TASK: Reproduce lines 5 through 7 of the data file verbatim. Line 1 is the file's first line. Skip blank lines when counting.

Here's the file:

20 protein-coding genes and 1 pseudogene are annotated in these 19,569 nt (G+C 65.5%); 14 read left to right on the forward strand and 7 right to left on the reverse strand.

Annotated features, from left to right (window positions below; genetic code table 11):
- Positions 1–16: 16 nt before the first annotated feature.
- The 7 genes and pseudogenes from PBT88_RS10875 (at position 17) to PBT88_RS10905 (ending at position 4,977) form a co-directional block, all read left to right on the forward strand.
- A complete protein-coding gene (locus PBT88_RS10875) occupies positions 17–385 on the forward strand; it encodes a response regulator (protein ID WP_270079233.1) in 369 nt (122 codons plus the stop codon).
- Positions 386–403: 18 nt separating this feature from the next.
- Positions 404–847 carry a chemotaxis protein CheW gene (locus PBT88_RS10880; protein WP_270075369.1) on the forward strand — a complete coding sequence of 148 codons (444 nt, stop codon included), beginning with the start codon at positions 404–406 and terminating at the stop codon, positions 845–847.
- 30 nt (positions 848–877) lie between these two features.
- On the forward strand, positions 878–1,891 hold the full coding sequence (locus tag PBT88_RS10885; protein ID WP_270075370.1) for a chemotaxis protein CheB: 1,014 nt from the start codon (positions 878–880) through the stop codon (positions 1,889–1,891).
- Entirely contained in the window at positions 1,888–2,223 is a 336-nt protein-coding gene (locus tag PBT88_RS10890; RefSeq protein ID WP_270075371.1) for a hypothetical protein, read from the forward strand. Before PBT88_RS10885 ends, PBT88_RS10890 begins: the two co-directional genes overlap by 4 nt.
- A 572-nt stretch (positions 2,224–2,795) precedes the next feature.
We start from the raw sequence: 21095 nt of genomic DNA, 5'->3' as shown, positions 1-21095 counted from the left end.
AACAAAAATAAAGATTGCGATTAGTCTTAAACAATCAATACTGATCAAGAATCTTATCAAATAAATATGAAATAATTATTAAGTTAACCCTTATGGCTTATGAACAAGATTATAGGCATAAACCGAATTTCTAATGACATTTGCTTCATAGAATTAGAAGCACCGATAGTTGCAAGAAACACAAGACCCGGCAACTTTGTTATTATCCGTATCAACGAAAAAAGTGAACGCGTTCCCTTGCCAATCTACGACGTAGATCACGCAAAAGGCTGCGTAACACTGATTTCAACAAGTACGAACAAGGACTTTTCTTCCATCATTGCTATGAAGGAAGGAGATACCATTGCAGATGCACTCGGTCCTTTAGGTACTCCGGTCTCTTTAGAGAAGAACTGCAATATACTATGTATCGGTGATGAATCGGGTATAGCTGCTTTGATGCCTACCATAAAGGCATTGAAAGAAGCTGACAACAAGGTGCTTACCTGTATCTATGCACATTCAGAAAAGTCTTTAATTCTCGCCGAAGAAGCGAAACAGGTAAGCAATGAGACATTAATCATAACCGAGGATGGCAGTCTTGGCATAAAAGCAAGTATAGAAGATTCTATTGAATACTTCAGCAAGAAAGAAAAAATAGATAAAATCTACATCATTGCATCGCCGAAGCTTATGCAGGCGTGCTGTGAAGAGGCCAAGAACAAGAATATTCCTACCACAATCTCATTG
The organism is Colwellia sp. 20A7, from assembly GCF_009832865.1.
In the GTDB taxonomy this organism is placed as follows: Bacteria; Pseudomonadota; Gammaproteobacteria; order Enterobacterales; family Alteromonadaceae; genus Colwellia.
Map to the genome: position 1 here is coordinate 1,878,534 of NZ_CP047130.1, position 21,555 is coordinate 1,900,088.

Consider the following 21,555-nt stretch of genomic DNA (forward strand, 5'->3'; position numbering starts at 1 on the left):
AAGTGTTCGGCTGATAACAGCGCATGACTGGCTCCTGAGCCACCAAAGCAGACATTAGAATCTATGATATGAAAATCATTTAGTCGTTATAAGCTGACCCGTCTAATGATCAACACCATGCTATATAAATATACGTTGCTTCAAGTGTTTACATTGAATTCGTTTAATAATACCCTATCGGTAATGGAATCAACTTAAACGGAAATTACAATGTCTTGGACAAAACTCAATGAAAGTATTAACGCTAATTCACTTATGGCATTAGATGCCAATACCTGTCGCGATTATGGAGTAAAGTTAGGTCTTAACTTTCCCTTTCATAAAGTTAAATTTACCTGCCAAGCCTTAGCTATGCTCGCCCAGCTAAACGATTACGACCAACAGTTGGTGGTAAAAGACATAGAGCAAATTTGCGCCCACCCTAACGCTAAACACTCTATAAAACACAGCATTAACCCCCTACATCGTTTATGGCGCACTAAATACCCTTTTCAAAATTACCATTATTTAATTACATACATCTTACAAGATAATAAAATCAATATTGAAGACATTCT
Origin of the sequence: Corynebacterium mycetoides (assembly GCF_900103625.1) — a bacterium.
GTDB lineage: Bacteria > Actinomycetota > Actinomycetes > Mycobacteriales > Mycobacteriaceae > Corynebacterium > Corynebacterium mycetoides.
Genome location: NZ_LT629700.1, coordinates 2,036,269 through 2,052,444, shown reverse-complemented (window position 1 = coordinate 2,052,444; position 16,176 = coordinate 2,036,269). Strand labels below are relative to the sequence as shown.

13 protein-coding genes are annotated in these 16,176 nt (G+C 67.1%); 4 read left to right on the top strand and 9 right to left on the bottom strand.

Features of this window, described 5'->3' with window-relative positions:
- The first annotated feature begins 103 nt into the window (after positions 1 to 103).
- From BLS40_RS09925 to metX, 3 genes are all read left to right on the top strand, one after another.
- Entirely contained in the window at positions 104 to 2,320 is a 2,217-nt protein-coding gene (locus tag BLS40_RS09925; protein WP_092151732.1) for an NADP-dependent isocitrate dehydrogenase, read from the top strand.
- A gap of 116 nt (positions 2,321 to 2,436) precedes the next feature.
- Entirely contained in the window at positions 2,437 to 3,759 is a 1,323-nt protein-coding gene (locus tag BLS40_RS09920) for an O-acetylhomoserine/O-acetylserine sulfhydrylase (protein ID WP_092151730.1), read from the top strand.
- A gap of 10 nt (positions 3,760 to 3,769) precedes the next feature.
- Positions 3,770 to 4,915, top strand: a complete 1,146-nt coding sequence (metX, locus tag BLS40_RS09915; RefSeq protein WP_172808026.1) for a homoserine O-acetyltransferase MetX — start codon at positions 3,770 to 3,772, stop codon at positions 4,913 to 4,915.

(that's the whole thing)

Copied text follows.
- A complete protein-coding gene (locus PBT88_RS10875) occupies positions 17–385 on the forward strand; it encodes a response regulator (protein ID WP_270079233.1) in 369 nt (122 codons plus the stop codon).
- Positions 386–403: 18 nt separating this feature from the next.
- Positions 404–847 carry a chemotaxis protein CheW gene (locus PBT88_RS10880; protein WP_270075369.1) on the forward strand — a complete coding sequence of 148 codons (444 nt, stop codon included), beginning with the start codon at positions 404–406 and terminating at the stop codon, positions 845–847.